First published on 19 Mar 2013. Updated on 25 Feb 2014.
Time Out got in touch with Melbourne’s roots, and noted five key sites that recognise and celebrate our city’s Indigenous history.
In 1883 the CBD was dynamited and excavated, so very few ancient landforms and plants exist, However on the Aboriginal Heritage Walk you can see a River Red Gum that pre-dates European Settlement. The walk takes you through to the sites where native plants are concentrated, including the edible grass Lomandra in case you’re feeling peckish along the way. The remains of an ancient waterfall can also be seen. For centuries this particular waterfall was the only way of crossing the river for miles. The walk begins with a relaxed Welcoming Ceremony which involves the burning of native plants, and ends with a calming cup of lemon myrtle tea. A must-do activity for every Melburnian. Meet at the Visitor Centre, Observatory Gate, Royal Botanic Garden, South Yarra. 11am-12.30pm. Tue-Fri and first Sun of every month. Bookings essential. $10-$25.
This museum celebrates Indigenous art and culture of the southeastern region of Australia with three gallery spaces. Works in the Koorie Heritage Trust’s collection are a combination of acquired and commissioned works, gathered since the early 1980s. The Trust also assists people or family members of the Stolen Generations with its Family History Service – an initiative that you can support. Melbourne.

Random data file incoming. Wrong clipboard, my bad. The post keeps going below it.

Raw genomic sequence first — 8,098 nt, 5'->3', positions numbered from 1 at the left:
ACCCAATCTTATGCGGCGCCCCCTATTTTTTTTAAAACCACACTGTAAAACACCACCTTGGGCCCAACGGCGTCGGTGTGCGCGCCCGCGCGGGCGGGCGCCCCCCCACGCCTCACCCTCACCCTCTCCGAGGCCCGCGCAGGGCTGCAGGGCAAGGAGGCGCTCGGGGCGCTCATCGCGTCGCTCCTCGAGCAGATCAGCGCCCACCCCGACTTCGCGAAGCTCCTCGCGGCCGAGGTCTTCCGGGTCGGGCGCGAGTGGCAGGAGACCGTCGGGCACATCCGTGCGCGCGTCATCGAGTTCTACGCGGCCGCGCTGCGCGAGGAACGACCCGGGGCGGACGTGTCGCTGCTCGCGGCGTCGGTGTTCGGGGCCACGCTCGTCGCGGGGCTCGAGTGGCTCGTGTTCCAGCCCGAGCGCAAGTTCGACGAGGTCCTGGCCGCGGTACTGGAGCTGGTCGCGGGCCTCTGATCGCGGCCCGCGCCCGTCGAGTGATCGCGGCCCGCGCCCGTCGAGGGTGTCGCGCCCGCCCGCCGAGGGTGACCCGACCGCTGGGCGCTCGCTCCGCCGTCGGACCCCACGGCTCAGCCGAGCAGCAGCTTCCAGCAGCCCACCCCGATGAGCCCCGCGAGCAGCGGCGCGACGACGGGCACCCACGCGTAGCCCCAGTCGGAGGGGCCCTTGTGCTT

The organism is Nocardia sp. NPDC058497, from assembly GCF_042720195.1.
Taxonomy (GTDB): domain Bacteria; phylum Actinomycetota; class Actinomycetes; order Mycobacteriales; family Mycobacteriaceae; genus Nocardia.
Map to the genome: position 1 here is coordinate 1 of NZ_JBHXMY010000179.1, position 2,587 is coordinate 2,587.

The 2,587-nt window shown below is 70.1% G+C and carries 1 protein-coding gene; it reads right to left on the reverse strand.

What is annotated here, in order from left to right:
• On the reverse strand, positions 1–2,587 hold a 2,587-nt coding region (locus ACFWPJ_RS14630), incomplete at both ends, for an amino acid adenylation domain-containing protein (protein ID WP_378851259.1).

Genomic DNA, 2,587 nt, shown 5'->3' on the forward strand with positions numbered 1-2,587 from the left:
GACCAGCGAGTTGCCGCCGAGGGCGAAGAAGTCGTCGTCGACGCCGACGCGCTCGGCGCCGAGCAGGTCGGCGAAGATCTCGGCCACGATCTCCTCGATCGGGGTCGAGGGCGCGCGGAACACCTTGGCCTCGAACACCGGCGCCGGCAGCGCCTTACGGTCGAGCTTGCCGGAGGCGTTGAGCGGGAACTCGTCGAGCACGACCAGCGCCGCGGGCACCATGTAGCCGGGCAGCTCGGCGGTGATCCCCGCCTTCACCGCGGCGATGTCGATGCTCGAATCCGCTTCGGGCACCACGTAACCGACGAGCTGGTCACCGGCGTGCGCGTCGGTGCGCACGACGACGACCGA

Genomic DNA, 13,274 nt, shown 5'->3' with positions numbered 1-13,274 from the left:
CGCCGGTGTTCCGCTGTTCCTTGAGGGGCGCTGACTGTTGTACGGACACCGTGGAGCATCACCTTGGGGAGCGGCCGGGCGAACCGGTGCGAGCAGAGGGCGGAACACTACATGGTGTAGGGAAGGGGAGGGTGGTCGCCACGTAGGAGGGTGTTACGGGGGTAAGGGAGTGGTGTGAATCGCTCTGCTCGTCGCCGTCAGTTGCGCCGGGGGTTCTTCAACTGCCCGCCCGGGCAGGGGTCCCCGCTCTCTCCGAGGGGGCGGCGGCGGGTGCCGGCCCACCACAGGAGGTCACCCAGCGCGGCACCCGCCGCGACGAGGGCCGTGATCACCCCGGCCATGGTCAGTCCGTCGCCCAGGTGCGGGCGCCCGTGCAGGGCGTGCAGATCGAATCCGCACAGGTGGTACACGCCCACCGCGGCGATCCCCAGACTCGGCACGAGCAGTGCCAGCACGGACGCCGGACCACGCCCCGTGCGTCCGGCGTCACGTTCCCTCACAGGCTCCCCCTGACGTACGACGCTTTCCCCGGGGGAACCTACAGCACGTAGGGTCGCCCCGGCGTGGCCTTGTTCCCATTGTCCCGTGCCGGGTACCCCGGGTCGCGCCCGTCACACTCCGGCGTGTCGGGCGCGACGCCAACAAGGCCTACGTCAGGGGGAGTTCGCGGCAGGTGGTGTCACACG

Bunjilaka comes from the term ‘Bunjil’ of the Boon Wurrung and Woi Wurrung language. The Bunjil is an Aboriginal deity who, according to one legend, created the mountains, rivers, flora, fauna and people. Bunjilaka educates non-Indigenous and Indigenous Australians on Australia's pre-colonial history featuring performance spaces, a Keeping Place where the local Aboriginal community can meet, and gallery spaces. Currently on show is Last Man Standing, a vibrant exhibition including works by Mildura artist Trevor Turbo Brown. Carlton.
Running alongside the north side of the Yarra is Birrarung Marr, a name that means ‘river of mists’ and ‘river bank’ in the Woiwurrung language. The park features a long, winding footpath, representing the eel as a traditional food source for people living by the river. Attractions include Deborah Halpern’s 'Angel' sculpture and the inverted temple-style Federation Bells which ring three times a day. ArtPlay is another drawcard at Birrarung Marr. Here children and their families are encouraged to let their creativity run wild. Melbourne.
Labels stating “100% Australian made” is a rare sight. But at the Koorie Connections Altair, there’s not a single imported item to be found. Local Aboriginal folk are selling contemporary artwork, pottery, books, clothing and didgeridoos. Even if you’re not up for shopping, this store is fascinating and great for a squiz during your market visit. Queen Victoria Market, Melbourne.